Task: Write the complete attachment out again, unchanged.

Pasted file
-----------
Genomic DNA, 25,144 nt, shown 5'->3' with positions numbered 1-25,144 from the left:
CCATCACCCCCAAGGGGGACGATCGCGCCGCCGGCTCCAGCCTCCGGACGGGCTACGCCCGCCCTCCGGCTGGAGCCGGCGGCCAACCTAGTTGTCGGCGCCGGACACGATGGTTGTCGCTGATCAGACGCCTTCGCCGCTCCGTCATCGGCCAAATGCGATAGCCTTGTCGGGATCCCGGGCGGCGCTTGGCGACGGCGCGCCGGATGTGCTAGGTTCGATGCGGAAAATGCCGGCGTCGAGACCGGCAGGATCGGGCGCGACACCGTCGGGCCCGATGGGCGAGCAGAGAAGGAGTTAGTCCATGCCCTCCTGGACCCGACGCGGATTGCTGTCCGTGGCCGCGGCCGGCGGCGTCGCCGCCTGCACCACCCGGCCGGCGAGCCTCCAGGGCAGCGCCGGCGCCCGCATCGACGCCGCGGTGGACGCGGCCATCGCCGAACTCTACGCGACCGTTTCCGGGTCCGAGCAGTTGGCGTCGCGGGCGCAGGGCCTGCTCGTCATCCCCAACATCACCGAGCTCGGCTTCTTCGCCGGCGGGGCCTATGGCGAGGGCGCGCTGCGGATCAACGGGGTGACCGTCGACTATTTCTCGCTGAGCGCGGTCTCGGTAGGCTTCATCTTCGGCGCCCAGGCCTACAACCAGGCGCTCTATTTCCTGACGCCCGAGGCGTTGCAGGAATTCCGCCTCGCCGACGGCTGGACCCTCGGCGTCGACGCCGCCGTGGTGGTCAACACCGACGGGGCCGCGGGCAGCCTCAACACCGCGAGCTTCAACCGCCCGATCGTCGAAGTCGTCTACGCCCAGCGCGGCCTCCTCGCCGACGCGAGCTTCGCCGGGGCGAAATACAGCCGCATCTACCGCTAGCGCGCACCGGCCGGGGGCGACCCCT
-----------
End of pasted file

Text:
Genomic DNA, 25,144 nt, shown 5'->3' with positions numbered 1-25,144 from the left:
CCATCACCCCCAAGGGGGACGATCGCGCCGCCGGCTCCAGCCTCCGGACGGGCTACGCCCGCCCTCCGGCTGGAGCCGGCGGCCAACCTAGTTGTCGGCGCCGGACACGATGGTTGTCGCTGATCAGACGCCTTCGCCGCTCCGTCATCGGCCAAATGCGATAGCCTTGTCGGGATCCCGGGCGGCGCTTGGCGACGGCGCGCCGGATGTGCTAGGTTCGATGCGGAAAATGCCGGCGTCGAGACCGGCAGGATCGGGCGCGACACCGTCGGGCCCGATGGGCGAGCAGAGAAGGAGTTAGTCCATGCCCTCCTGGACCCGACGCGGATTGCTGTCCGTGGCCGCGGCCGGCGGCGTCGCCGCCTGCACCACCCGGCCGGCGAGCCTCCAGGGCAGCGCCGGCGCCCGCATCGACGCCGCGGTGGACGCGGCCATCGCCGAACTCTACGCGACCGTTTCCGGGTCCGAGCAGTTGGCGTCGCGGGCGCAGGGCCTGCTCGTCATCCCCAACATCACCGAGCTCGGCTTCTTCGCCGGCGGGGCCTATGGCGAGGGCGCGCTGCGGATCAACGGGGTGACCGTCGACTATTTCTCGCTGAGCGCGGTCTCGGTAGGCTTCATCTTCGGCGCCCAGGCCTACAACCAGGCGCTCTATTTCCTGACGCCCGAGGCGTTGCAGGAATTCCGCCTCGCCGACGGCTGGACCCTCGGCGTCGACGCCGCCGTGGTGGTCAACACCGACGGGGCCGCGGGCAGCCTCAACACCGCGAGCTTCAACCGCCCGATCGTCGAAGTCGTCTACGCCCAGCGCGGCCTCCTCGCCGACGCGAGCTTCGCCGGGGCGAAATACAGCCGCATCTACCGCTAGCGCGCACCGGCCGGGGGCGACCCCT